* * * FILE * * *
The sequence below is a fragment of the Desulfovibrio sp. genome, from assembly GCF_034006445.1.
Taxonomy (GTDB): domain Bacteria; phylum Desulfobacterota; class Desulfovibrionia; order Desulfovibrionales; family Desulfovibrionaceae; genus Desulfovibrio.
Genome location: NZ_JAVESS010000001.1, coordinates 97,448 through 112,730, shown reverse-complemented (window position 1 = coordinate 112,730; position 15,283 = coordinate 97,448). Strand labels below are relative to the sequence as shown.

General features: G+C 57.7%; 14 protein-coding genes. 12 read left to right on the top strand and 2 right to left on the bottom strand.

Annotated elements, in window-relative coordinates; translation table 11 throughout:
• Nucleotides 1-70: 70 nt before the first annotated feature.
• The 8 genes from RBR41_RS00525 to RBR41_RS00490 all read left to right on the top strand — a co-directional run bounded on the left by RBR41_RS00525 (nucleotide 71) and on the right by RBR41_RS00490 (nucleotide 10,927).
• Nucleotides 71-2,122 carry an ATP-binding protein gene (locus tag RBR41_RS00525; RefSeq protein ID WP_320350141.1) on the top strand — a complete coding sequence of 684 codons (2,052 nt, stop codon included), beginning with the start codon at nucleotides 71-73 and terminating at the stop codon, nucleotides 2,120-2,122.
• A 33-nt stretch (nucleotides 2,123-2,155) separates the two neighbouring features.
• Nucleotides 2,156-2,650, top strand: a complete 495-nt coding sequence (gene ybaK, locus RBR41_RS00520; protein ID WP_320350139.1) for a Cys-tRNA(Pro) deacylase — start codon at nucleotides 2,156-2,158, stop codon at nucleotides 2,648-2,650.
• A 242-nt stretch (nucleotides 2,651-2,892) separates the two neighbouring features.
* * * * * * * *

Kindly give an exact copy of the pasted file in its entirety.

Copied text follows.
The sequence below is a fragment of the Desulfovibrio sp. genome, from assembly GCF_034006445.1.
Taxonomy (GTDB): domain Bacteria; phylum Desulfobacterota; class Desulfovibrionia; order Desulfovibrionales; family Desulfovibrionaceae; genus Desulfovibrio.
Genome location: NZ_JAVESS010000001.1, coordinates 97,448 through 112,730, shown reverse-complemented (window position 1 = coordinate 112,730; position 15,283 = coordinate 97,448). Strand labels below are relative to the sequence as shown.

General features: G+C 57.7%; 14 protein-coding genes. 12 read left to right on the top strand and 2 right to left on the bottom strand.

Annotated elements, in window-relative coordinates; translation table 11 throughout:
• Nucleotides 1-70: 70 nt before the first annotated feature.
• The 8 genes from RBR41_RS00525 to RBR41_RS00490 all read left to right on the top strand — a co-directional run bounded on the left by RBR41_RS00525 (nucleotide 71) and on the right by RBR41_RS00490 (nucleotide 10,927).
• Nucleotides 71-2,122 carry an ATP-binding protein gene (locus tag RBR41_RS00525; RefSeq protein ID WP_320350141.1) on the top strand — a complete coding sequence of 684 codons (2,052 nt, stop codon included), beginning with the start codon at nucleotides 71-73 and terminating at the stop codon, nucleotides 2,120-2,122.
• A 33-nt stretch (nucleotides 2,123-2,155) separates the two neighbouring features.
• Nucleotides 2,156-2,650, top strand: a complete 495-nt coding sequence (gene ybaK, locus RBR41_RS00520; protein ID WP_320350139.1) for a Cys-tRNA(Pro) deacylase — start codon at nucleotides 2,156-2,158, stop codon at nucleotides 2,648-2,650.
• A 242-nt stretch (nucleotides 2,651-2,892) separates the two neighbouring features.